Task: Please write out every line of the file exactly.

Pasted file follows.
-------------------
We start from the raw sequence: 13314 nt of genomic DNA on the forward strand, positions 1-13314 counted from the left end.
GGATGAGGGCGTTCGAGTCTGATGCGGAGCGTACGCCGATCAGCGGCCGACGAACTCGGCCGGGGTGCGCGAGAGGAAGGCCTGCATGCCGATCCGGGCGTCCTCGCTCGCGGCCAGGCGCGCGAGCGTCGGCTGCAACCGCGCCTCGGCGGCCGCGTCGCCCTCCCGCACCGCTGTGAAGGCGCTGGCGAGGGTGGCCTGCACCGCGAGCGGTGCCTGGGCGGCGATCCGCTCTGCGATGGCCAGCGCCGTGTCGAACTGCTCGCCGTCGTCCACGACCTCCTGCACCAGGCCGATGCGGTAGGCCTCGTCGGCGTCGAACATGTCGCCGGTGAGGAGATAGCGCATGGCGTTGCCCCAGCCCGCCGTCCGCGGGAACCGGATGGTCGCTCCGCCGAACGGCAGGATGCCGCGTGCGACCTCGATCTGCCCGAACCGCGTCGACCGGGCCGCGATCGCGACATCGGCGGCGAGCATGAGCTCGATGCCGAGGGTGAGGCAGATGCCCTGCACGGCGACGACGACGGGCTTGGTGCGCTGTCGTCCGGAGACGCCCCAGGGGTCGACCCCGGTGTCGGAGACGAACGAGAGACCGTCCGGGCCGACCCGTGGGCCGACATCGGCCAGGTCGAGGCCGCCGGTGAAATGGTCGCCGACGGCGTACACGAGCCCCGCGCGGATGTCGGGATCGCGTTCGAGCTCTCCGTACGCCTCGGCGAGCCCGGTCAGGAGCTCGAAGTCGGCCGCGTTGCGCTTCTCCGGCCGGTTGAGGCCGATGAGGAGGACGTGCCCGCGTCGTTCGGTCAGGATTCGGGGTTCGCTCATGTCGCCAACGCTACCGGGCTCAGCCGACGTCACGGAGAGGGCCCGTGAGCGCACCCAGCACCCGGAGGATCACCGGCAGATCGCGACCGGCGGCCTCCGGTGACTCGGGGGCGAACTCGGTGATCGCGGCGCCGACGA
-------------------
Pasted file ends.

We start from the raw sequence: 13314 nt of genomic DNA on the forward strand, positions 1-13314 counted from the left end.
GGATGAGGGCGTTCGAGTCTGATGCGGAGCGTACGCCGATCAGCGGCCGACGAACTCGGCCGGGGTGCGCGAGAGGAAGGCCTGCATGCCGATCCGGGCGTCCTCGCTCGCGGCCAGGCGCGCGAGCGTCGGCTGCAACCGCGCCTCGGCGGCCGCGTCGCCCTCCCGCACCGCTGTGAAGGCGCTGGCGAGGGTGGCCTGCACCGCGAGCGGTGCCTGGGCGGCGATCCGCTCTGCGATGGCCAGCGCCGTGTCGAACTGCTCGCCGTCGTCCACGACCTCCTGCACCAGGCCGATGCGGTAGGCCTCGTCGGCGTCGAACATGTCGCCGGTGAGGAGATAGCGCATGGCGTTGCCCCAGCCCGCCGTCCGCGGGAACCGGATGGTCGCTCCGCCGAACGGCAGGATGCCGCGTGCGACCTCGATCTGCCCGAACCGCGTCGACCGGGCCGCGATCGCGACATCGGCGGCGAGCATGAGCTCGATGCCGAGGGTGAGGCAGATGCCCTGCACGGCGACGACGACGGGCTTGGTGCGCTGTCGTCCGGAGACGCCCCAGGGGTCGACCCCGGTGTCGGAGACGAACGAGAGACCGTCCGGGCCGACCCGTGGGCCGACATCGGCCAGGTCGAGGCCGCCGGTGAAATGGTCGCCGACGGCGTACACGAGCCCCGCGCGGATGTCGGGATCGCGTTCGAGCTCTCCGTACGCCTCGGCGAGCCCGGTCAGGAGCTCGAAGTCGGCCGCGTTGCGCTTCTCCGGCCGGTTGAGGCCGATGAGGAGGACGTGCCCGCGTCGTTCGGTCAGGATTCGGGGTTCGCTCATGTCGCCAACGCTACCGGGCTCAGCCGACGTCACGGAGAGGGCCCGTGAGCGCACCCAGCACCCGGAGGATCACCGGCAGATCGCGACCGGCGGCCTCCGGTGACTCGGGGGCGAACTCGGTGATCGCGGCGCCGACGA